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UNLV Report: Child Fatalities Steadily Decline in Past Five Years

Homicide rates in Clark County were the lowest in five years; however education about safe sleeping habits for infants and motor vehicle safety still needed to reduce fatality rates.
Research  |  Nov 18, 2013  |  By Megan Downs
Media Contact: Megan Downs, Office of Media Relations (702) 895-0898

The number of child fatalities in Clark County has steadily declined in the last five years, from 311 in 2008 to 222 in 2012, according to an annual report released today by the Nevada Institute for Children’s Research and Policy (NICRP) at UNLV

Each year, the NICRP report breaks down the manners and causes of child death cases ranging from birth to 17 years in Clark County. The cases reviewed include all natural deaths (127 cases), accidents (66 cases), homicides (eight cases), suicides (five cases), and deaths from undetermined causes (16 cases).

Analyzing this information for the past five years has helped to focus injury prevention programs and slowly decrease the number of child deaths in Clark County, NICRP officials said.

“Keeping track of this data helps to drive down the number of child fatalities because it allows community partners to work collaboratively to target outreach and education focused on injury prevention to prevent these deaths,” said Tara Phebus, NICRP’s interim executive director. 

The report uses data gathered by an independent child death review team in Clark County and is designed to help local officials identify trends and risk factors and improve prevention efforts and keep our community safe.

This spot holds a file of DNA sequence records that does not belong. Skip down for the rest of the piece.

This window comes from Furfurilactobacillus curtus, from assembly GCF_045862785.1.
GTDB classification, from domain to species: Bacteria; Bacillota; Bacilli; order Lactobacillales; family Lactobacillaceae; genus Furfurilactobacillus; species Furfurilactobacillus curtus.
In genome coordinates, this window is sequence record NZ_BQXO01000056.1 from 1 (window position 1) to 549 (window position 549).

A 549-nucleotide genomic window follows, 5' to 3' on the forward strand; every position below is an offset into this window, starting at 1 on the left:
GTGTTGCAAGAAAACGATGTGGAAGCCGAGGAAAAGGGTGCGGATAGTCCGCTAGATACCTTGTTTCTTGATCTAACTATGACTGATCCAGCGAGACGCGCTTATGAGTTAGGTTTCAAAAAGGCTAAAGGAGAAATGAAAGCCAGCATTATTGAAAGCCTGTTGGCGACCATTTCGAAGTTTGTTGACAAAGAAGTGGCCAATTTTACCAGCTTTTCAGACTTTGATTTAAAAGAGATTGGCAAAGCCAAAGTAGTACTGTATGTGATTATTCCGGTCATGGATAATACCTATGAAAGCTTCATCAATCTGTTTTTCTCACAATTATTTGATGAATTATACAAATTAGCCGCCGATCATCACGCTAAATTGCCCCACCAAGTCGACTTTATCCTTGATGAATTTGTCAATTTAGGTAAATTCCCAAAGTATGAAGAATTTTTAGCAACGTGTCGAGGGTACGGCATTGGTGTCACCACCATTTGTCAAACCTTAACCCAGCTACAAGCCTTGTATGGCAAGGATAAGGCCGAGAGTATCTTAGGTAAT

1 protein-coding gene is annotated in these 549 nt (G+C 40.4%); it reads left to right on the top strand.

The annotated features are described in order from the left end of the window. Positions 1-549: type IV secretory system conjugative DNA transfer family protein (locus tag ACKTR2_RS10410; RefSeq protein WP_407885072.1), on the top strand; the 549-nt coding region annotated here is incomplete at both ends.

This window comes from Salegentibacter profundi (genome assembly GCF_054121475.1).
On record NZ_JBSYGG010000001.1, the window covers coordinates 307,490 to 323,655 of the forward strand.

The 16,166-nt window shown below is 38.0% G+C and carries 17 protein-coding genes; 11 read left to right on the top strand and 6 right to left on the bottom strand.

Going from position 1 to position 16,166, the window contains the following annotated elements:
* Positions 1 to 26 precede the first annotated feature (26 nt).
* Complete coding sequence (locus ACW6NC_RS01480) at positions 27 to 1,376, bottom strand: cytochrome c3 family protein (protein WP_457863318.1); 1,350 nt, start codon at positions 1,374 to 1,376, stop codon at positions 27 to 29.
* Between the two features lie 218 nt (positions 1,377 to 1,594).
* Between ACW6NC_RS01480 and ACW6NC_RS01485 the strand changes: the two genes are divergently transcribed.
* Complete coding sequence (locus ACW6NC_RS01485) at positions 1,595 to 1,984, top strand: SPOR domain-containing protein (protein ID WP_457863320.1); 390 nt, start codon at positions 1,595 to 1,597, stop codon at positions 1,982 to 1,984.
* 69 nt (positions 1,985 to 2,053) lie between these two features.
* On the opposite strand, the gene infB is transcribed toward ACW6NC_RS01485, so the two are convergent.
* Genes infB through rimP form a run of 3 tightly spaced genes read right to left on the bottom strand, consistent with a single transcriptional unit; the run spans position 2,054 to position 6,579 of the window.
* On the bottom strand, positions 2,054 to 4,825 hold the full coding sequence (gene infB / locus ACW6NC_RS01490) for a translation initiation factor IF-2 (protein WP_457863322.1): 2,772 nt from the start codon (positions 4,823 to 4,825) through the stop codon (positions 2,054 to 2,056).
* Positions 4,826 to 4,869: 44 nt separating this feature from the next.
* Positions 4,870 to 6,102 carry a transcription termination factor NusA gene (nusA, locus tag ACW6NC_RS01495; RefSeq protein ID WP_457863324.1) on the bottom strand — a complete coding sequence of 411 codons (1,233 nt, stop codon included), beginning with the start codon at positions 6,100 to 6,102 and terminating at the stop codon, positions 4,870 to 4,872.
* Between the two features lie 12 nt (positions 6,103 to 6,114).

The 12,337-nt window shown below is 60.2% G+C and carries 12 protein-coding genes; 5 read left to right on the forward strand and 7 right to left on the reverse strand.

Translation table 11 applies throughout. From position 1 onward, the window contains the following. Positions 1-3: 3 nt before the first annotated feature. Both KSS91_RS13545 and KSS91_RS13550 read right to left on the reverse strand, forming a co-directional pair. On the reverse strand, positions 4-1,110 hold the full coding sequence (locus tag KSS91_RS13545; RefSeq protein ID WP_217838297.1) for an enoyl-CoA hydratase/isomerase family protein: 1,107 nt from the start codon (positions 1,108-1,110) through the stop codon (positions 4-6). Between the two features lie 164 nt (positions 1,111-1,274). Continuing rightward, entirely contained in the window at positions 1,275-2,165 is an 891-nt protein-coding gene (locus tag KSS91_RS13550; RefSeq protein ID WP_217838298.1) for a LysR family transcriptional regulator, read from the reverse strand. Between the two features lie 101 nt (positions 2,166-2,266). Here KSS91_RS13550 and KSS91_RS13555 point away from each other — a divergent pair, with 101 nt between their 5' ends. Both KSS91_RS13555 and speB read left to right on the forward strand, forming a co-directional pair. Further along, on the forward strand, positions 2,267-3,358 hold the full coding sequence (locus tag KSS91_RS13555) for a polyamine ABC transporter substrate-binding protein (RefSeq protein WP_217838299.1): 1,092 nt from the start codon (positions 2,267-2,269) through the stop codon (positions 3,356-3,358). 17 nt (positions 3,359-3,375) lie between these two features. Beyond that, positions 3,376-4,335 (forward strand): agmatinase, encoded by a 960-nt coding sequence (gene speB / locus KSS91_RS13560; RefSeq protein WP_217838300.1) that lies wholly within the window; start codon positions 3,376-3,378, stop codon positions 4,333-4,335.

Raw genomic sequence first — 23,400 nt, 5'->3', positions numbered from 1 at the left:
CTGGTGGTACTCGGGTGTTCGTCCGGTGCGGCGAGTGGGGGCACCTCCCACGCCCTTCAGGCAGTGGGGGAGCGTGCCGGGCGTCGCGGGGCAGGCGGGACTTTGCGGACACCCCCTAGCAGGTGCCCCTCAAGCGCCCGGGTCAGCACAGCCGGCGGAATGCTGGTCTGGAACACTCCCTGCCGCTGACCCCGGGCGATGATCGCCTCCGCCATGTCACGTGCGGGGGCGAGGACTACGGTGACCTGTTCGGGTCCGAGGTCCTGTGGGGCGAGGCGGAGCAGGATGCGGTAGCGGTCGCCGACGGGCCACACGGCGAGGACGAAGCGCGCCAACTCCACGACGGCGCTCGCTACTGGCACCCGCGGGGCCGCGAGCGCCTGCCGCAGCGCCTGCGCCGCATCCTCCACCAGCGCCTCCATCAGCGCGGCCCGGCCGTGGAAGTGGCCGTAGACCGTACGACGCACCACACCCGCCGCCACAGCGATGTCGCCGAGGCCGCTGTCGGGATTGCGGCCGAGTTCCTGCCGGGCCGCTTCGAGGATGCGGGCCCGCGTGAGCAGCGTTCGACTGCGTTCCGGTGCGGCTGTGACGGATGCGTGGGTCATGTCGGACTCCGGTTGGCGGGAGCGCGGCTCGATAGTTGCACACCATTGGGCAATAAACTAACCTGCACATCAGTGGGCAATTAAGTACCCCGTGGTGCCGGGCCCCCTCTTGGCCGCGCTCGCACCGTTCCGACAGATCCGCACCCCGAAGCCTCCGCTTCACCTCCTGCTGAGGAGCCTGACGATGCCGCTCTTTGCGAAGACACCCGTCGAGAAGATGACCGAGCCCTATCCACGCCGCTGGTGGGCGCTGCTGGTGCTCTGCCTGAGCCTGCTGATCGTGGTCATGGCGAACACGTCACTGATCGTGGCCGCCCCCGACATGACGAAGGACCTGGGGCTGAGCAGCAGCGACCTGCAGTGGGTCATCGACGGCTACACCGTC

Among the report’s significant findings:  

  •  Motor vehicle deaths increased from 10 cases in 2011 to 19 in 2012.
  • Suffocation and strangulation deaths increased from 15 cases in 2011 to 23 in 2012, the largest number in five years.
  • Poisoning and overdose cases increased by seven cases from nine cases in 2011 to 16 in 2012.
  • Suicides decreased from 16 cases in 2011 to five in 2012.
  • Deaths caused by weapons decreased from 30 cases in 2011 to seven in 2012.  
  • One death resulted from Sudden Infant Death Syndrome.
  • Homicides decreased from 19 cases in 2011 to eight in 2012.

To reduce the rates of accidental deaths, report authors urge improved and expanded culturally sensitive outreach and education regarding safe sleep environments for infants. The authors recommended more support for campaigns that target motor vehicle and pedestrian safety. Additionally, initiatives related to preventing substance abuse in young adults as well as treatment and prenatal care for substance-abusing pregnant women should be strengthened, authors said.

This is the seventh year the NICRP at UNLV has prepared an annual report.